When used in a video HT set-up—like under the LINN Di DVD player—the results are quite impressive. Better visual focus, in that the images are cleaner and more detailed, colors are richer, blacks and shadows allow for more contrast and shading, yadda, yadda. The Footers allow the LINN do its stuff with less interference from vibrations and such as one experiences with a HT rig. Is this an issue of there being less work on the LINN's part to correct for errors due to misreads or what? Is the LINN able to extract more information from the discs—cleaner and faster? Questions, questions… no way for me to know. But bangs and booms from the sub just have to wreak havoc on a DVD player and the Footers address these issues with aplomb. They work as advertised.
It is interesting to listen to the changes when one removes the top viscoelastic insert and lets said component rest au naturel on the Footers. Music takes on a slightly pronounced presence or zing in the lower treble—a lot of what one hears with metal on metal. Even set as such, they work as advertised—still sound better than stock feet or other coupling cones—but the addition of the viscoelastic insert really takes them to another level. This metallic presence is removed, and the music has a greater sense of naturalness to it—fuller, richer, more harmonically nice. Better in everyway.
Additionally, the Footers do not move all that much in terms of left to right and front to back, so bumping into a component will not set it into constant motion or send it crashing to the floor. The Footers are quite stable …yes there is a wee bit of give and take due to the Viscoelastic couplers, but nothing to keep you awake at night. Nor will they scratch the surface of a shelf or component. No need for protective cups or discs to protect Aunt Tilda's fine coffee table from some pointy cone.
Let me reiterate from the previous article… the Footers appear to work as claimed by addressing vibrations and whatnot that can spoil a component's ability to let the music flow. I have no way of measuring any vibrational changes in a component—for the better or worse—when they are in use. They do though change the sound, that is, they do make an audible difference—and one that is clearly preferred or seen as BETTER!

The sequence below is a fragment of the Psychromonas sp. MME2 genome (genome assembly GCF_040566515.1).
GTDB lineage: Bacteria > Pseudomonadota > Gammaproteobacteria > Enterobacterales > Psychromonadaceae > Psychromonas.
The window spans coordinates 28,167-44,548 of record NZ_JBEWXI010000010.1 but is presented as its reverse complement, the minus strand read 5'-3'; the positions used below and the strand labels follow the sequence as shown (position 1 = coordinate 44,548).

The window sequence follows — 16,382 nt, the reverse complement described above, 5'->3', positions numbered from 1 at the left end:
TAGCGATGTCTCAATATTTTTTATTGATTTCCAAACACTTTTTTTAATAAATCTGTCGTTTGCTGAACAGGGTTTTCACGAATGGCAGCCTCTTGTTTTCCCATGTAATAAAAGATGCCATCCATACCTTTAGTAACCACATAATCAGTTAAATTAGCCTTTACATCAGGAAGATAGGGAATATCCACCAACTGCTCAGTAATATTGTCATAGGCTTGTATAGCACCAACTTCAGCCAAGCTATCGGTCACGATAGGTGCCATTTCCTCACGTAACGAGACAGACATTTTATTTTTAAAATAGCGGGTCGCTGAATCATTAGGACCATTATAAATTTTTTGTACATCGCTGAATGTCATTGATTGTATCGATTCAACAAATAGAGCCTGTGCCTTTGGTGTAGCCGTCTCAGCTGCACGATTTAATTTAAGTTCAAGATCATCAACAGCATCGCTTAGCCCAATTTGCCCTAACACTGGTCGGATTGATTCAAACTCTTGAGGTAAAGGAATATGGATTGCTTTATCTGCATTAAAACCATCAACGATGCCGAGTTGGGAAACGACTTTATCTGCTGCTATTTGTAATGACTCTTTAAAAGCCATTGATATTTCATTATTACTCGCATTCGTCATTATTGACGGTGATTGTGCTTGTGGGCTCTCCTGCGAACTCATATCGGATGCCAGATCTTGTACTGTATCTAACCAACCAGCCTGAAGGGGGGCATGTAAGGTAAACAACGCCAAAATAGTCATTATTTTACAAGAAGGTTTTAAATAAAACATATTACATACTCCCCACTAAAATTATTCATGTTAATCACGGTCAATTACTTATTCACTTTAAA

Compared to the any of the components au naturel, the Footers will be a dramatic improvement in cleaning up—or opening up—the music. Simply better with, than with not. Compared to more traditional footers (cones and such), the Footers are better in offering isolation from vibrations as opposed to coupling or draining via a fixed point. I say better only in terms of my audible experiences; here with my components in my room. A lot of this tends to fall into the realm of taste and preferences (let alone what works with which component on what shelf), so items like these must be taken as a "got to hear it to see if I like it" sort of thing.
I can hear and see the differences—and the differences are for the better. Dramatically better when compared to something sitting on its stock feet. Naturally it all relates to the design of the component, as no doubt some items are made to address vibrations and resonances from the get go. That is the cabinet is machined from a chuck of unobtanium and is designed to address resonances with an iron fist. Other stuff is housed in some flimsy cabinet ripe for the being seated on something of obvious benefit. And even though the Cary 306 and SLP-05 products are quite robust, they both benefited from the Footers. The LINN unit features a less-is-more approach to its cabinet (simple folded sheet metal) and really benefited from what they could do. You've got to see what works for you.
I do recommend the Footers for those who are after getting the best from their system. They are obviously a well-thought out device to address resonances and are hassle-free. Highly recommended. Dave Clark